are not purists, but pragmatists. If I thought I could get one
person who wouldn’t go vegetarian to switch to tissue-engineered
meat, I’d eat some on a bet that encouragement would compel
them to switch.”
about virtual self-cannibalism? Would Newkirk eat her lab-grown
yourself is supposed to be almost impossible for your digestion
to handle,” Newkirk says. “But eating other humans
is not. Sure, humans can certainly be victimless meat as they can
consent to the procedure if the procedure is ever perfected. And
I’m not opposed on religious or any other grounds to eating
the dead, if the dead are roadkill or died in an Andes plane crash
and you need to eat them to survive. I don’t see an ethical
issue there. It is a matter of whether or not there is a true victim,
someone who is used and hurt and killed against their own best
interests — hence, Newkirk Nuggets.”
why stop there? What about Pamela Ham?
Pamela Anderson involvement in PETA promotions, it’s only
a matter of time and expertise before a food conglomerate with
their eye on mass market sex appeal — Hormel, Kraft or Oscar
Meyer – will want to persuade the star of Stacked to
let the common folk taste her. Honey-baked Pamela Anderson. Is
this a great environmental marketing concept, or what?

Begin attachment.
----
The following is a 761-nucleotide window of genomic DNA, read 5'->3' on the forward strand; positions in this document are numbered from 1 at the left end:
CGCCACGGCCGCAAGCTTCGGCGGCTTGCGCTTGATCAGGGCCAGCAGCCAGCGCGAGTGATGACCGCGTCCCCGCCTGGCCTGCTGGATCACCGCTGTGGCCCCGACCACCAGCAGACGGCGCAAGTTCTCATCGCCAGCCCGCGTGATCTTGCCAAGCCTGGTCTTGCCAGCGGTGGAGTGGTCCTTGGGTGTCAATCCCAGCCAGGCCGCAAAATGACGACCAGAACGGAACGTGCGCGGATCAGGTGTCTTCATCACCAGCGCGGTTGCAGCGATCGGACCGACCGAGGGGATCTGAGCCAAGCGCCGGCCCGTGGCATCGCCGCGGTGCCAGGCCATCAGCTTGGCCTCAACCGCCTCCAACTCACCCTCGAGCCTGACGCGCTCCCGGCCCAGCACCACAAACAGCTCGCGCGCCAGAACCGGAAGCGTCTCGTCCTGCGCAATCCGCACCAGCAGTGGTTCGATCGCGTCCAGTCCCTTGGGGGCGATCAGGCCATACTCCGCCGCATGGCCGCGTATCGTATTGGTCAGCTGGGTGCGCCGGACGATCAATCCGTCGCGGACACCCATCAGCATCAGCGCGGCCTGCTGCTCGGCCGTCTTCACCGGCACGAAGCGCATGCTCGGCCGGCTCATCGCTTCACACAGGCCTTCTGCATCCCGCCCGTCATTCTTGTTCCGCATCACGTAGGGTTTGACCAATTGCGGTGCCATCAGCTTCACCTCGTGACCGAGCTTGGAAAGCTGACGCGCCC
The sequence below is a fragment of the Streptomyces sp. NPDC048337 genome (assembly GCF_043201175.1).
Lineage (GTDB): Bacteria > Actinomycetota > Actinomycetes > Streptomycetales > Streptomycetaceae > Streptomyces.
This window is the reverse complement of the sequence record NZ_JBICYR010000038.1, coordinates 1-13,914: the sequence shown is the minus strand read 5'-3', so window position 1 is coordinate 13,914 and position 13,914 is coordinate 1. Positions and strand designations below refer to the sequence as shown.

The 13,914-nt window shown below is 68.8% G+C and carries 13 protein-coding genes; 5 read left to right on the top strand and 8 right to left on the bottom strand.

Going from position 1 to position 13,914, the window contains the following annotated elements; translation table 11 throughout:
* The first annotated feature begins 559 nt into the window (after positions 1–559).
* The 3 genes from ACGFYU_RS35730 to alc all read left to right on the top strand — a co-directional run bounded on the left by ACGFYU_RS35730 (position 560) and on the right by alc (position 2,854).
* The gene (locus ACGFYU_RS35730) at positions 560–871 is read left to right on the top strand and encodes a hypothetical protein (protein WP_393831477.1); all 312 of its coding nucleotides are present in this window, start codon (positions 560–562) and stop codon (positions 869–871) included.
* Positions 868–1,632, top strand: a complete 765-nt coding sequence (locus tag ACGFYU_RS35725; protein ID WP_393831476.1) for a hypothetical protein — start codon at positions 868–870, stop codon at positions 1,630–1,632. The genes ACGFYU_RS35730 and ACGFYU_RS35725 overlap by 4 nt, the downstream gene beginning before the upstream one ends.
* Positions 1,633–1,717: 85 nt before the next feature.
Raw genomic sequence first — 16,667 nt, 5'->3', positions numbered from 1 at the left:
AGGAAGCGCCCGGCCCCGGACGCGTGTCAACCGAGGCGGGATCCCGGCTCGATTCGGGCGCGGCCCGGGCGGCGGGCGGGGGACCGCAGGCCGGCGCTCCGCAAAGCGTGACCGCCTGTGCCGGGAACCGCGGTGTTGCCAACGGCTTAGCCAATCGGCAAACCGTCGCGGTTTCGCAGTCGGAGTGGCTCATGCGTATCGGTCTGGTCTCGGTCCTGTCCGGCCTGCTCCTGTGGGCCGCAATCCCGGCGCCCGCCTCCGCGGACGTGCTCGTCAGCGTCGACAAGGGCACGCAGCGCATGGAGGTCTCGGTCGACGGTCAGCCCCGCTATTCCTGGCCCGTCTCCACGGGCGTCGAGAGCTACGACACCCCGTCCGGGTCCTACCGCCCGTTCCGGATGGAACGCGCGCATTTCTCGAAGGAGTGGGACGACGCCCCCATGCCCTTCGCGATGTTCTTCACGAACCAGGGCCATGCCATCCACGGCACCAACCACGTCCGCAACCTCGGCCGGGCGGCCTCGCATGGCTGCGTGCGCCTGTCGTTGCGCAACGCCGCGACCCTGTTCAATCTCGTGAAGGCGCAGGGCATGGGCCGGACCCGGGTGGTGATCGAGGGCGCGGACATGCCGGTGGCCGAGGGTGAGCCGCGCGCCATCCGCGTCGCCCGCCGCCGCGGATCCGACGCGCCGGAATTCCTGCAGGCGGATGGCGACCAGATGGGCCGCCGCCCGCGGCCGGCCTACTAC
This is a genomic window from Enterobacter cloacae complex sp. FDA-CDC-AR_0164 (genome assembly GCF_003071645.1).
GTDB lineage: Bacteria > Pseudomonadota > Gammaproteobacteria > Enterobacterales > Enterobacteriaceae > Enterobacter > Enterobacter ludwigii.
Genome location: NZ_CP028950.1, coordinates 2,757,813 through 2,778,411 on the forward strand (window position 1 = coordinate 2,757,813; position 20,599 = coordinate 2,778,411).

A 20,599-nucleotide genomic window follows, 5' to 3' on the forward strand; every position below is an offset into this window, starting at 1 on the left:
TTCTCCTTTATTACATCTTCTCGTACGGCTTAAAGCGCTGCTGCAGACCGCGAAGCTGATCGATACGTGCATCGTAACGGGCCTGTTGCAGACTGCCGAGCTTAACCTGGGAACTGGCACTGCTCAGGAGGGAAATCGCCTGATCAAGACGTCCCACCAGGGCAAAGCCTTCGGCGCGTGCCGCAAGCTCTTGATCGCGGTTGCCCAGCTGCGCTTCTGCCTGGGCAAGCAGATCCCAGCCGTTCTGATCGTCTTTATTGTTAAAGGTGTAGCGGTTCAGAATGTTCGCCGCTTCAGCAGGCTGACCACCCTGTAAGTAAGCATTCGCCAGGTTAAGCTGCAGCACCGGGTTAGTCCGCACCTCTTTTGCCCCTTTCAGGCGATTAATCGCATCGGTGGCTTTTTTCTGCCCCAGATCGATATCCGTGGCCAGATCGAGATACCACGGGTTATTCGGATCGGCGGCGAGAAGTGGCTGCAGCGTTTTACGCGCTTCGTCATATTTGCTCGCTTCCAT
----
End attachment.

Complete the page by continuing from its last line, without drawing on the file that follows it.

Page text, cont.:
Central American rain forests are being destroyed at a mind-boggling
rate to create
grazing land for beef cattle. Here in the US, more than 260
million acres of forests have been mowed-down to grow crops
to feed animals raised for meat. An acre of trees disappears every
eight seconds. I say save a tree, eat a celebrity.
there’s the water issue. It takes 2,500 gallons of water
to produce a pound of meat, but only 25 gallons to produce a pound
of wheat. And don’t even bring up that raising edible animals
causes more water pollution than any other industry in the U.S.
Did someone say Anna Nicole Burgers?
the end of our discussion Newkirk asks me “Why isn’t
the government pouring funding into this, instead of subsidizing
unhealthy, energy intensive, water and land resource depleting
and polluting, meat and diary subsidies.”
don’t know, but maybe it’s time to pitch victimless
meat to Ronald MacDonald, Carl Karcher and the Burger King. God
willing, the day may come when the only meat we eat will be our
for me, I’ll have the Newkirk… well done.
Callahan, November 3, 2005